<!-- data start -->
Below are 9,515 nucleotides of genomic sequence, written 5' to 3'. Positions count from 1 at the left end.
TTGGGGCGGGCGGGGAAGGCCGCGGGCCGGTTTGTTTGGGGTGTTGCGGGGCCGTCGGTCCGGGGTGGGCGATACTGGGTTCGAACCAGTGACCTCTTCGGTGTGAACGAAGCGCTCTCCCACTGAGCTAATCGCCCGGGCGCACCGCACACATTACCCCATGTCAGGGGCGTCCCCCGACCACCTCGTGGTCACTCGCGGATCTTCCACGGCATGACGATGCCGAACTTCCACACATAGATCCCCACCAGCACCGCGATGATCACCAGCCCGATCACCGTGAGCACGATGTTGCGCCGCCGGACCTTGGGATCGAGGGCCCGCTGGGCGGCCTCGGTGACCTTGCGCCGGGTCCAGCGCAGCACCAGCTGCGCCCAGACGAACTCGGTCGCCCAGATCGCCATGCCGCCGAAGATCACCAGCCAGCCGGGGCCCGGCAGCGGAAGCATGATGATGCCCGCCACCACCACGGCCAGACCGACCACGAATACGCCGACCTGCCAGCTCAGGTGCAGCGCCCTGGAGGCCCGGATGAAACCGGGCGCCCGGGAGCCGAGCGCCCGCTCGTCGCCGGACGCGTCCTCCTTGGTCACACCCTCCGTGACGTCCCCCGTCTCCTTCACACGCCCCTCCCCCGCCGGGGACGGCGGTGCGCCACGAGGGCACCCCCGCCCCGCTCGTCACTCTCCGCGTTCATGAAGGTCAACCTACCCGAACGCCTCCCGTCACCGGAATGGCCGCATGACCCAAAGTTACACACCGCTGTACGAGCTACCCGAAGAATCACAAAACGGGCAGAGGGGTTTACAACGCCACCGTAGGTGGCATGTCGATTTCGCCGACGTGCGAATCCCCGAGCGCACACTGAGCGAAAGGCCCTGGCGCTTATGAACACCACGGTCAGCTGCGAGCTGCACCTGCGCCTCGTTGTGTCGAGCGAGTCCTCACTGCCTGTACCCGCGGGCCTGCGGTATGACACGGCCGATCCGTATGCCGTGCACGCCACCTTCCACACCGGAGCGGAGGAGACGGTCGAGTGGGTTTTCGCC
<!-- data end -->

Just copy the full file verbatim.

Below are 9,515 nucleotides of genomic sequence, written 5' to 3'. Positions count from 1 at the left end.
TTGGGGCGGGCGGGGAAGGCCGCGGGCCGGTTTGTTTGGGGTGTTGCGGGGCCGTCGGTCCGGGGTGGGCGATACTGGGTTCGAACCAGTGACCTCTTCGGTGTGAACGAAGCGCTCTCCCACTGAGCTAATCGCCCGGGCGCACCGCACACATTACCCCATGTCAGGGGCGTCCCCCGACCACCTCGTGGTCACTCGCGGATCTTCCACGGCATGACGATGCCGAACTTCCACACATAGATCCCCACCAGCACCGCGATGATCACCAGCCCGATCACCGTGAGCACGATGTTGCGCCGCCGGACCTTGGGATCGAGGGCCCGCTGGGCGGCCTCGGTGACCTTGCGCCGGGTCCAGCGCAGCACCAGCTGCGCCCAGACGAACTCGGTCGCCCAGATCGCCATGCCGCCGAAGATCACCAGCCAGCCGGGGCCCGGCAGCGGAAGCATGATGATGCCCGCCACCACCACGGCCAGACCGACCACGAATACGCCGACCTGCCAGCTCAGGTGCAGCGCCCTGGAGGCCCGGATGAAACCGGGCGCCCGGGAGCCGAGCGCCCGCTCGTCGCCGGACGCGTCCTCCTTGGTCACACCCTCCGTGACGTCCCCCGTCTCCTTCACACGCCCCTCCCCCGCCGGGGACGGCGGTGCGCCACGAGGGCACCCCCGCCCCGCTCGTCACTCTCCGCGTTCATGAAGGTCAACCTACCCGAACGCCTCCCGTCACCGGAATGGCCGCATGACCCAAAGTTACACACCGCTGTACGAGCTACCCGAAGAATCACAAAACGGGCAGAGGGGTTTACAACGCCACCGTAGGTGGCATGTCGATTTCGCCGACGTGCGAATCCCCGAGCGCACACTGAGCGAAAGGCCCTGGCGCTTATGAACACCACGGTCAGCTGCGAGCTGCACCTGCGCCTCGTTGTGTCGAGCGAGTCCTCACTGCCTGTACCCGCGGGCCTGCGGTATGACACGGCCGATCCGTATGCCGTGCACGCCACCTTCCACACCGGAGCGGAGGAGACGGTCGAGTGGGTTTTCGCC